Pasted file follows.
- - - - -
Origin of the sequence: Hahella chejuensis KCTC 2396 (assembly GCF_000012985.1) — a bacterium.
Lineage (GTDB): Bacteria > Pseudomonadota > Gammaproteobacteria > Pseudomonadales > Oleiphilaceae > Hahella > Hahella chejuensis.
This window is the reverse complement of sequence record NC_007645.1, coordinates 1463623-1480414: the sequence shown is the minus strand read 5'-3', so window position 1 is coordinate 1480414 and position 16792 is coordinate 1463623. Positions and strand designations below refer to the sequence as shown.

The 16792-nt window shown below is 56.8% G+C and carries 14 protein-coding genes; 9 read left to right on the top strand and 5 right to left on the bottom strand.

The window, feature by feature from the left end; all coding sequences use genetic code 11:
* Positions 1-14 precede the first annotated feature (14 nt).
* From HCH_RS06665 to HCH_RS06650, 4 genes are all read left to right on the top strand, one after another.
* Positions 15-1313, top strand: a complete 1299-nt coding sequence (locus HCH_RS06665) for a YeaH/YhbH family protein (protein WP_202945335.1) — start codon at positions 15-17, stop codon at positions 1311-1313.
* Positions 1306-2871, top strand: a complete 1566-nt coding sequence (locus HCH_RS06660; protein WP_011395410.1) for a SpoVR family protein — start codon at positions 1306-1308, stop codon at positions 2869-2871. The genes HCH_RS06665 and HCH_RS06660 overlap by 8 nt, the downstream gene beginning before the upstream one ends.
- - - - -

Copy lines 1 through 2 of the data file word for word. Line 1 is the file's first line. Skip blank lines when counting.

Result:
Origin of the sequence: Hahella chejuensis KCTC 2396 (assembly GCF_000012985.1) — a bacterium.
Lineage (GTDB): Bacteria > Pseudomonadota > Gammaproteobacteria > Pseudomonadales > Oleiphilaceae > Hahella > Hahella chejuensis.